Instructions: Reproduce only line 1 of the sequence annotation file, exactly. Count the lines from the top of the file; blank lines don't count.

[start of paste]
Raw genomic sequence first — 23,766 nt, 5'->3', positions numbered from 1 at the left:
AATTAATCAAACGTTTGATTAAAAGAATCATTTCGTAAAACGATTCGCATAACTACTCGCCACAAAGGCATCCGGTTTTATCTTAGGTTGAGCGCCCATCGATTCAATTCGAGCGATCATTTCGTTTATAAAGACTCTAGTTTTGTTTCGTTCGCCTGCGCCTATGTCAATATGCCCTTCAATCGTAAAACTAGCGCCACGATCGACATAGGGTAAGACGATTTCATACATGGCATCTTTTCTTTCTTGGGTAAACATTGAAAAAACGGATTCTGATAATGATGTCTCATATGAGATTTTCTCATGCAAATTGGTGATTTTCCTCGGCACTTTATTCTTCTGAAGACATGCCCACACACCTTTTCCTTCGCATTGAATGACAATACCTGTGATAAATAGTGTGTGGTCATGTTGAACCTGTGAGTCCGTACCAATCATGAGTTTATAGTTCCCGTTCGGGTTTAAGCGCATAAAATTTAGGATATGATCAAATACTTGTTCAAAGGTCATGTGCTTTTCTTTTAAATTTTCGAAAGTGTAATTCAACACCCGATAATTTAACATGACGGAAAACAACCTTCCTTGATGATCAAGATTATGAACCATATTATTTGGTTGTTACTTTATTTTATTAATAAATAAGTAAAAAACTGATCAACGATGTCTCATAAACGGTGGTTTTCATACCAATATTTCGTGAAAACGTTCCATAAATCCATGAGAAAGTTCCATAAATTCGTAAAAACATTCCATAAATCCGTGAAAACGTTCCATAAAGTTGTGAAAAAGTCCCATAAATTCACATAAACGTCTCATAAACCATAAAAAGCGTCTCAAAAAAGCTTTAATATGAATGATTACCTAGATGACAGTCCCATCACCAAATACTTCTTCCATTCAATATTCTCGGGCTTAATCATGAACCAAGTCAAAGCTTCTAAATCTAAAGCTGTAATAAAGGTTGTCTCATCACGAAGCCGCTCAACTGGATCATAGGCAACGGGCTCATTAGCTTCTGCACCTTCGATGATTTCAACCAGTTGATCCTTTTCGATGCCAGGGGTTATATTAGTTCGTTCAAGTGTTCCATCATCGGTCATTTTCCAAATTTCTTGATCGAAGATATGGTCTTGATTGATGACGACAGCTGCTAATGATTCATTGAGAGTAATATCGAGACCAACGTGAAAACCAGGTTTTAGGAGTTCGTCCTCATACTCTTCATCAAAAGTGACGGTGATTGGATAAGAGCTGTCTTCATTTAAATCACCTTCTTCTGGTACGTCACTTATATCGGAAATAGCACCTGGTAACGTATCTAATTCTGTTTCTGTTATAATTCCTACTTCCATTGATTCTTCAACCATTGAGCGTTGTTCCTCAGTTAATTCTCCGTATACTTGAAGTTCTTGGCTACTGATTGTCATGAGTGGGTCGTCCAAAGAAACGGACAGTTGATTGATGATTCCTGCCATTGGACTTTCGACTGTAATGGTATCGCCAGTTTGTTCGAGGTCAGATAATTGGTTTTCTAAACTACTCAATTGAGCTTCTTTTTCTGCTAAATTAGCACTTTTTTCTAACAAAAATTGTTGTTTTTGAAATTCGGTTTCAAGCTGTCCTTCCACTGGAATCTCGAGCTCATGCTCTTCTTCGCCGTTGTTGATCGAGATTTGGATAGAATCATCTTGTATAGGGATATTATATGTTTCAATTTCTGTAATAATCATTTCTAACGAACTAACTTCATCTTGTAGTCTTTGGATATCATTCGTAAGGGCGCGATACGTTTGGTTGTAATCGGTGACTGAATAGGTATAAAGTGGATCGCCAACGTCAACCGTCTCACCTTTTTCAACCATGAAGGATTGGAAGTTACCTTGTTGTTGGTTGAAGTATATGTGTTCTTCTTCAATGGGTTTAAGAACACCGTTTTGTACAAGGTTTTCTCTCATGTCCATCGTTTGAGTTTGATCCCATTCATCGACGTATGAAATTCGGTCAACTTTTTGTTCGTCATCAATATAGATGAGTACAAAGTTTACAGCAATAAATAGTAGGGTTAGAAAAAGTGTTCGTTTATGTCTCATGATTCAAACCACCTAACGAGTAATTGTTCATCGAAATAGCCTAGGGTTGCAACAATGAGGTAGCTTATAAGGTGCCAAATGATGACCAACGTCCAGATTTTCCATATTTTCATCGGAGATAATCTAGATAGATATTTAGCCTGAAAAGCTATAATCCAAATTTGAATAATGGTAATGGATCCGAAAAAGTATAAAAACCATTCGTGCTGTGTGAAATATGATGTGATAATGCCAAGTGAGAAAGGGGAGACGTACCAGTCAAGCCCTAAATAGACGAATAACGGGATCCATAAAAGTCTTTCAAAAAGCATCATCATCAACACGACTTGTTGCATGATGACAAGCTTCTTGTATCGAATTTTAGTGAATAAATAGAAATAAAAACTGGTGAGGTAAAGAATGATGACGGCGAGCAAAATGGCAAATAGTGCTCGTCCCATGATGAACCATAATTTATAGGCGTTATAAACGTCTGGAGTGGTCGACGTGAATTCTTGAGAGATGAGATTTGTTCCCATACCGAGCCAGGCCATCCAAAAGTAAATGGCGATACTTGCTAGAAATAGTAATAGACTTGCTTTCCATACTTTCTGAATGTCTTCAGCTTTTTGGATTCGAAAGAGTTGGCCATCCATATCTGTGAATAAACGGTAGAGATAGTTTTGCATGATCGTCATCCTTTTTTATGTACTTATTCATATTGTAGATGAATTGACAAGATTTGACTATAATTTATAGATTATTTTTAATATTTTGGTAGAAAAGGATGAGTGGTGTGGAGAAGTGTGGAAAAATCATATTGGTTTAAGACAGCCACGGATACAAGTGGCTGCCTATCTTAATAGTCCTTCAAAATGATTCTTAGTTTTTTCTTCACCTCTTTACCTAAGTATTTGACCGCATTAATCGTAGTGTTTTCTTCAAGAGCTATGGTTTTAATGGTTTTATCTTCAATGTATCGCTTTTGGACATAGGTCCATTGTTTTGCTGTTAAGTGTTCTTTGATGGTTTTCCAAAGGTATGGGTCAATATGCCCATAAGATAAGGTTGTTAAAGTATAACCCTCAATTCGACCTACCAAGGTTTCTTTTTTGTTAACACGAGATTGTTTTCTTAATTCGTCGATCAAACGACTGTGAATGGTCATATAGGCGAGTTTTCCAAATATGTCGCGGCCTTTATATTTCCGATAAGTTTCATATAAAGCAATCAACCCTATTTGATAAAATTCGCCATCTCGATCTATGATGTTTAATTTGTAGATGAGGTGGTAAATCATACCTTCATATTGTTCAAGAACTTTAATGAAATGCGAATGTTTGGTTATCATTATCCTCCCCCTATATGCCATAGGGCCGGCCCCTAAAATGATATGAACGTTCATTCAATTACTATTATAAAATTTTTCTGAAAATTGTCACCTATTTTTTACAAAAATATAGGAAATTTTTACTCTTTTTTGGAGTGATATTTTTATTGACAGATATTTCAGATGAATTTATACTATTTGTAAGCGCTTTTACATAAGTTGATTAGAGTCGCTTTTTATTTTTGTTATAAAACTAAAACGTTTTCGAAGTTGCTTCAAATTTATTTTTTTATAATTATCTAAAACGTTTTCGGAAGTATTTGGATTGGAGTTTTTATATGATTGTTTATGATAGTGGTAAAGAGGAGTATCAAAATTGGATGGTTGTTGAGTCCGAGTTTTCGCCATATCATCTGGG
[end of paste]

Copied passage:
Raw genomic sequence first — 23,766 nt, 5'->3', positions numbered from 1 at the left: